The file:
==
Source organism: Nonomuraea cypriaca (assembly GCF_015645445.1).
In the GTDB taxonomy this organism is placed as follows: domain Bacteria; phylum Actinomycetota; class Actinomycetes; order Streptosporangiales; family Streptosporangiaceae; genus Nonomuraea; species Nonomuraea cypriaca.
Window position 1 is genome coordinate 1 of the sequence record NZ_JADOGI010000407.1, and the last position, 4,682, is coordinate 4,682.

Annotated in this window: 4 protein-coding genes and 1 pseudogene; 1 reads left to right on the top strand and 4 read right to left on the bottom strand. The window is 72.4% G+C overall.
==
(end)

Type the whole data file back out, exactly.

Source organism: Nonomuraea cypriaca (assembly GCF_015645445.1).
In the GTDB taxonomy this organism is placed as follows: domain Bacteria; phylum Actinomycetota; class Actinomycetes; order Streptosporangiales; family Streptosporangiaceae; genus Nonomuraea; species Nonomuraea cypriaca.
Window position 1 is genome coordinate 1 of the sequence record NZ_JADOGI010000407.1, and the last position, 4,682, is coordinate 4,682.

Annotated in this window: 4 protein-coding genes and 1 pseudogene; 1 reads left to right on the top strand and 4 read right to left on the bottom strand. The window is 72.4% G+C overall.